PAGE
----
Providence Public Library Starts Transformative Renovation

Jul 24, 2018

The Providence Public Library has announced that its building at 150 Empire St., opened in 1954, is being transformed. Rhode Island Public Radio’s Chuck Hinman talked to PPL Executive Director Jack Martin about this ambitious, multi-million dollar project.

 

The Providence Public Library (PPL) has embarked on what is called the state’s largest-ever public library renovation. PPL Executive Director Jack Martin said it's an 83,000-square-foot project, estimated to cost $25 million, and designed to transform the library’s 1950s addition on Empire St. into a library for the 21st-century. According to Martin, the project grew out of a new strategic plan adopted by the library's Board of Trustees in 2014.    

"We're calling it 'Think Again,'" said Martin. "We want people to think differently about what a public library can be. It's a reimagination of the activities that happen within the Providence Public Library."

The thrust of the project was to redesign the existing library to better fit the vision of the library as an education center for the community, using the best technology to engage the public. As part of this vision, Martin said the library will offer courses, seminars and cultural programs. The physical layout of 150 Empire St. is also being changed to accomodate the vision.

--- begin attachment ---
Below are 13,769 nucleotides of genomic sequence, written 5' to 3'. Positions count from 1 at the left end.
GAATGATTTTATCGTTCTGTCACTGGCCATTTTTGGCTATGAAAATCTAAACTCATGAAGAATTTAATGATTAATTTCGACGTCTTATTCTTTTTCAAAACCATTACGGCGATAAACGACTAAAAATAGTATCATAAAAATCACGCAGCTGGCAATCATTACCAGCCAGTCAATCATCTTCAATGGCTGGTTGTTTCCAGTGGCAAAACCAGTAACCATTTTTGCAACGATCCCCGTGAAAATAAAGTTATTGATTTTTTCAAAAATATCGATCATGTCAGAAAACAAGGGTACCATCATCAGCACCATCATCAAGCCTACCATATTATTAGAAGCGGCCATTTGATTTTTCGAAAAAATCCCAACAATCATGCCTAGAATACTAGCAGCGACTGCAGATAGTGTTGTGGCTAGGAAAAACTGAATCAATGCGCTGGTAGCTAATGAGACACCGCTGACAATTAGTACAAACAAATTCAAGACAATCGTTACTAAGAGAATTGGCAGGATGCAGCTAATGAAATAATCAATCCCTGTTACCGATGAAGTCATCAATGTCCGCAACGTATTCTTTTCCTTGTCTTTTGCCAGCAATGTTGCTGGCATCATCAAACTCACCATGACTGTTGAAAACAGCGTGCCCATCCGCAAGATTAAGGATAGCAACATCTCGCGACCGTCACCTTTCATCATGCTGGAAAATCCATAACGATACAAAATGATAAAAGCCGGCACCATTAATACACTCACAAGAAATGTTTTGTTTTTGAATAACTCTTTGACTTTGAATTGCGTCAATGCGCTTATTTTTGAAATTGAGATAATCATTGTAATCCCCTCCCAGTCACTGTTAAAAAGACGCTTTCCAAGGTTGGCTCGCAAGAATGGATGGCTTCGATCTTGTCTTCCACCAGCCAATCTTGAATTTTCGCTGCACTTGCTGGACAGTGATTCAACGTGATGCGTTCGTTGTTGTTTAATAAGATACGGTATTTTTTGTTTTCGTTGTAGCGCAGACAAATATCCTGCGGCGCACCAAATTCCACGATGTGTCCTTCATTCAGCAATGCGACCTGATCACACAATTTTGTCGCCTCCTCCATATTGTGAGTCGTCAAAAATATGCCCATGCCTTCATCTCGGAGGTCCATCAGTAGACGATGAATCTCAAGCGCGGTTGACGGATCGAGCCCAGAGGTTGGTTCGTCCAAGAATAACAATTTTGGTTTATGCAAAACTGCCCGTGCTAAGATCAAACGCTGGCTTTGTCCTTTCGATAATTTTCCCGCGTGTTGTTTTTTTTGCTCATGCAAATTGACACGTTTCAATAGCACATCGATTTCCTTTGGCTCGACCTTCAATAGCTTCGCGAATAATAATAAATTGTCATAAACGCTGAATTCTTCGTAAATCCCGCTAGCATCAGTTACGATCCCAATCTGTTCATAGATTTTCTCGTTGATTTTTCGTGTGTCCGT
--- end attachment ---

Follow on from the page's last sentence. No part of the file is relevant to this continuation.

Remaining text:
"One of the major changes we're making to the building is we're cutting a three-story atrium through all three floors of the Empire building," Martin said.

The atrium will feature a grand staircase to lead people to the different parts of the library. Martin acknowledged that patrons often have expressed confusion about where things were in the library. Some visitors have compared the low-ceilinged, dimly-lit stacks, with their metal stairs, to the labyrinthine layout of a submarine. That will change, said Martin.

"We're installing glass everywhere" he said. "So you'll actually be able to walk in and see the books, for a change."    

Exterior changes to the building include enlarged windows on both the first and second levels and the replacement of the glass blocks in the stacks with clear glass, an effort to achieve the physical embodiment of the "Think Again" vision of a library more aware of the surrounding community, and vice versa.

"As you come off 95 on the Broadway exit, you'll be able to actually see people inside of the stacks, reading," Martin said. "And people in the stacks who are reading will be able to see what's going on outside."

It's estimated that the project will take 18 months to complete. The Providence Public Library will be open, at a reduced level of service, during the renovation.